As carbon emissions, agricultural land availability and global warming issues continue to escalate, farms may be rising to rooftops in the most literal sense as well.
Research on rooftop farming is being tested on the Science Barge, a sustainable urban farm powered by solar, wind and biofuels, and irrigated by rainwater and purified river water. New York Sun Works, a nonprofit organization primarily interested in sustainable urban farming and building-integrated agriculture, built the barge as a prototype.
“The principal purpose of the Science Barge was to demonstrate this set of technologies, supported by renewable energy, to produce vegetables in the middle of a city in an almost carbon-neutral fashion,” said Benjamin Linsley, spokesman for New York Sun Works.
Using hydroponic technology, the barge grows food in the city with no carbon emissions, no net water consumption and no waste stream. Vegetables grown on the Science Barge require seven times less land and four times less water than field crops.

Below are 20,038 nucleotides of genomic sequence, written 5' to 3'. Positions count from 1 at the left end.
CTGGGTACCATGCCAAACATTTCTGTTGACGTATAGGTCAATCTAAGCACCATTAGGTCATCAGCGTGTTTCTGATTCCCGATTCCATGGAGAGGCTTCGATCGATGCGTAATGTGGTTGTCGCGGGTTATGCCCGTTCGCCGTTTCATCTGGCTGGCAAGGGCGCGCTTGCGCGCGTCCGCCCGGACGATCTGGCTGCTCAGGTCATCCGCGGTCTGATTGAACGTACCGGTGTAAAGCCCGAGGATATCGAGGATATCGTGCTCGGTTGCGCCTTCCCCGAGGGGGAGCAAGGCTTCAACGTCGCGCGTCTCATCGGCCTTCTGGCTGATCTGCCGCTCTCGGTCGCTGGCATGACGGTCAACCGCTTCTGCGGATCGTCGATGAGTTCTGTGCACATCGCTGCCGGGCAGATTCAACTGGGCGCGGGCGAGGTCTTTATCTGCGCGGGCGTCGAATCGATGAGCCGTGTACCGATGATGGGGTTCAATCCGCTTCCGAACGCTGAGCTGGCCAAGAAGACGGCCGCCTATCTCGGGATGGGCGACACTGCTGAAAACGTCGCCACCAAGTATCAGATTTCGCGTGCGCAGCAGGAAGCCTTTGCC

“It's a very sophisticated form of food production which operates very well and keeps high profits,” Linsley said.
If there's one downside to hydroponics, it's that the farming method requires a warm environment. Linsley sees this as a potential benefit to supermarkets, however. The idea would be to transfer the farm elements to a structure capable of supporting operations — such as a supermarket's roof.
“The advantage with building on top of a building is that you can make use of the heat that comes off the top of buildings,” he said. “Most supermarkets have an awful lot of heat coming off the top of them.”
The organization is already working with European partners to build what would be the first supermarket rooftop farm there. Closer to home, plans for urban farming systems with three New York City schools are in development.